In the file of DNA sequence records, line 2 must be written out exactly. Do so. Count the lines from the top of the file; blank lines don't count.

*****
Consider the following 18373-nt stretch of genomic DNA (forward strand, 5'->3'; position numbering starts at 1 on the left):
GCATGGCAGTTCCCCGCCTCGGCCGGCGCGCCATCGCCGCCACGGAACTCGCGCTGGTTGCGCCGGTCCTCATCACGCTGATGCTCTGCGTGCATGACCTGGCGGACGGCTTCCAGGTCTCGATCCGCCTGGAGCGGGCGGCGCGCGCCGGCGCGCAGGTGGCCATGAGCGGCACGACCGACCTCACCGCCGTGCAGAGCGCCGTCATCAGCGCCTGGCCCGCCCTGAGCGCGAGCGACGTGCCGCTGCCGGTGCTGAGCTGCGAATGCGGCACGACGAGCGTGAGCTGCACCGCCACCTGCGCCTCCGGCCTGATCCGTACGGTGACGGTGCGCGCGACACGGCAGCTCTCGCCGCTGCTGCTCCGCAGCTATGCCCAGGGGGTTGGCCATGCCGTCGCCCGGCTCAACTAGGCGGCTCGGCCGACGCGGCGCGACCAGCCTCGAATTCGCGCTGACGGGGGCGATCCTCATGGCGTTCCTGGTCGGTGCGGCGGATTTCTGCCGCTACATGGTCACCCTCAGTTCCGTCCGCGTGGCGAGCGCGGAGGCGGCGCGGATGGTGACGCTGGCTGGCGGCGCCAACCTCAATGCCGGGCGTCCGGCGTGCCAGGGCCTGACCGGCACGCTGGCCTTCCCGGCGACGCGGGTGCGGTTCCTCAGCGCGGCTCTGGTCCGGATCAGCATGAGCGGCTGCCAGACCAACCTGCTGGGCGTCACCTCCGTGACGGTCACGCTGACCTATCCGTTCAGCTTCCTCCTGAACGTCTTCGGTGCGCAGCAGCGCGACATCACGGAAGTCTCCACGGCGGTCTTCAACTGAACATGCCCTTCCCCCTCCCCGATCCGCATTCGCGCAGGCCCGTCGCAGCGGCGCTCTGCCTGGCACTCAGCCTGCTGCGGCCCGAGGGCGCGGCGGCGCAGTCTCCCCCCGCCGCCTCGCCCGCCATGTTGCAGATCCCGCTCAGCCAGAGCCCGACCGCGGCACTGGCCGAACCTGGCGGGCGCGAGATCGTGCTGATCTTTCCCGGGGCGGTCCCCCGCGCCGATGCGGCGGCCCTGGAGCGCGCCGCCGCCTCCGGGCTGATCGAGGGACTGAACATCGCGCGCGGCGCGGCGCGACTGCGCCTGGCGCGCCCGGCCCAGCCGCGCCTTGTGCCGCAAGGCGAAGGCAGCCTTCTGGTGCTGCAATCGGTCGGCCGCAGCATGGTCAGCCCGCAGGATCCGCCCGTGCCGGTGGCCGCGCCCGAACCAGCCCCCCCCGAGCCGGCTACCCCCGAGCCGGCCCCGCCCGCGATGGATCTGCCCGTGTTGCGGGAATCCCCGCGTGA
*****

GCATGGCAGTTCCCCGCCTCGGCCGGCGCGCCATCGCCGCCACGGAACTCGCGCTGGTTGCGCCGGTCCTCATCACGCTGATGCTCTGCGTGCATGACCTGGCGGACGGCTTCCAGGTCTCGATCCGCCTGGAGCGGGCGGCGCGCGCCGGCGCGCAGGTGGCCATGAGCGGCACGACCGACCTCACCGCCGTGCAGAGCGCCGTCATCAGCGCCTGGCCCGCCCTGAGCGCGAGCGACGTGCCGCTGCCGGTGCTGAGCTGCGAATGCGGCACGACGAGCGTGAGCTGCACCGCCACCTGCGCCTCCGGCCTGATCCGTACGGTGACGGTGCGCGCGACACGGCAGCTCTCGCCGCTGCTGCTCCGCAGCTATGCCCAGGGGGTTGGCCATGCCGTCGCCCGGCTCAACTAGGCGGCTCGGCCGACGCGGCGCGACCAGCCTCGAATTCGCGCTGACGGGGGCGATCCTCATGGCGTTCCTGGTCGGTGCGGCGGATTTCTGCCGCTACATGGTCACCCTCAGTTCCGTCCGCGTGGCGAGCGCGGAGGCGGCGCGGATGGTGACGCTGGCTGGCGGCGCCAACCTCAATGCCGGGCGTCCGGCGTGCCAGGGCCTGACCGGCACGCTGGCCTTCCCGGCGACGCGGGTGCGGTTCCTCAGCGCGGCTCTGGTCCGGATCAGCATGAGCGGCTGCCAGACCAACCTGCTGGGCGTCACCTCCGTGACGGTCACGCTGACCTATCCGTTCAGCTTCCTCCTGAACGTCTTCGGTGCGCAGCAGCGCGACATCACGGAAGTCTCCACGGCGGTCTTCAACTGAACATGCCCTTCCCCCTCCCCGATCCGCATTCGCGCAGGCCCGTCGCAGCGGCGCTCTGCCTGGCACTCAGCCTGCTGCGGCCCGAGGGCGCGGCGGCGCAGTCTCCCCCCGCCGCCTCGCCCGCCATGTTGCAGATCCCGCTCAGCCAGAGCCCGACCGCGGCACTGGCCGAACCTGGCGGGCGCGAGATCGTGCTGATCTTTCCCGGGGCGGTCCCCCGCGCCGATGCGGCGGCCCTGGAGCGCGCCGCCGCCTCCGGGCTGATCGAGGGACTGAACATCGCGCGCGGCGCGGCGCGACTGCGCCTGGCGCGCCCGGCCCAGCCGCGCCTTGTGCCGCAAGGCGAAGGCAGCCTTCTGGTGCTGCAATCGGTCGGCCGCAGCATGGTCAGCCCGCAGGATCCGCCCGTGCCGGTGGCCGCGCCCGAACCAGCCCCCCCCGAGCCGGCTACCCCCGAGCCGGCCCCGCCCGCGATGGATCTGCCCGTGTTGCGGGAATCCCCGCGTGA